Like most Americans, you’re probably spending a fair amount of time thinking about what the future will look like when we are finally able to step out from our “stay-at-home” orders. And in our public libraries—like many institutions—we will surely be stepping into a new normal.
As many states begin lifting restrictions, public libraries face a wide range of short- and long-term issues. First and foremost, how do we keep library workers safe, and employed? Patrons as well. How will buildings be redesigned to support physical distancing? How will gate counts be limited? After years of transforming libraries into buzzing, social spaces, will librarians wind up behind plexiglass? And of course, amid the economic damage wrought by the coronavirus pandemic, how will library budgets recover?
Complex questions also revolve around long-term implications of the pandemic. Will patrons question the safety of borrowing materials, including print books, from the library? Will parents and caregivers still want to bring their children to a “Baby and Me” program? Will seniors still find respite in a library community? How will this period of physical isolation and digital connection inform the future of library services?
PW kicks off BookExpo Online’s Library Day with a panel of library leaders who will take stock of how libraries are handling the pandemic thus far and how the public library might change in the wake of the Covid-19 crisis. The conversation will be led by PW columnist Sari Feldman, former executive director of the Cuyahoga County Public Library, and past president of the American Library Association and the Public Library Association.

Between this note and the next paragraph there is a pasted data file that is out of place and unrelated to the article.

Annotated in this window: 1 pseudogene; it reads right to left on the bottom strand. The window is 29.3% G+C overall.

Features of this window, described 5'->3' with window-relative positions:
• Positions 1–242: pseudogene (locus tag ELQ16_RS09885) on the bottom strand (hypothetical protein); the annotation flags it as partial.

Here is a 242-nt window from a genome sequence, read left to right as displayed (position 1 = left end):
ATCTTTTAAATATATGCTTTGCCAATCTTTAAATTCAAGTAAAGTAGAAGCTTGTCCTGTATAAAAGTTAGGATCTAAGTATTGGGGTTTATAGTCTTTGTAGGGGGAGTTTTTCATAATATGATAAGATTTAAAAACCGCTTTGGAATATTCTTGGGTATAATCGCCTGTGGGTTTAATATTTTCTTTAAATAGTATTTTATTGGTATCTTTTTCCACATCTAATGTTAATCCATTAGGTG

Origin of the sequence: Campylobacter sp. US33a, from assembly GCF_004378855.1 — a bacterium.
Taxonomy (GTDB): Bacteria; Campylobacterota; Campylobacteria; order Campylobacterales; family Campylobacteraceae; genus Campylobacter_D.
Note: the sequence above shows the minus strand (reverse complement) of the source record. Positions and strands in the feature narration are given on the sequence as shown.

Scheduled to join:
Kacie Armstrong, director of the Euclid Public Library, Ohio. As director, Armstrong is directly responsible for overseeing the operation of the library, which includes staffing, facility management, administering a $5.6 million dollar budget, and providing a high-quality collection of materials and services to meet the needs of the community. She has served in this role for more than seven years.
R. David Lankes, director of the University of South Carolina’s School of Information Science. In addition to his professional role at USC, Lankes is a passionate advocate for librarians and their essential role in today’s society. He is the author of The Atlas of New Librarianship, and in 2016 received the American Library Association’s Ken Haycock Award for Promoting Librarianship.
Lisa Rosenblum, director of the King County Library System, Washington. One of the busiest library systems in the country, KCLS circulates more than 20 million items and welcomes approximately 10 million visitors annually with an annual operating budget of $130 million, 50 libraries, and 1,300 staff.
Ramiro S. Salazar, director of the San Antonio Public Library, Texas. Ramiro has served as the director of the San Antonio Public Library for 15 years, responsible for the delivery of library services to almost 2 million residents in San Antonio and Bexar County, consisting of the downtown Central Library, 29 branch libraries, and a team of over 550 employees. He is currently president of the Public Library Association.
For more information on BookExpo Online, visit the BookExpo Facebook page.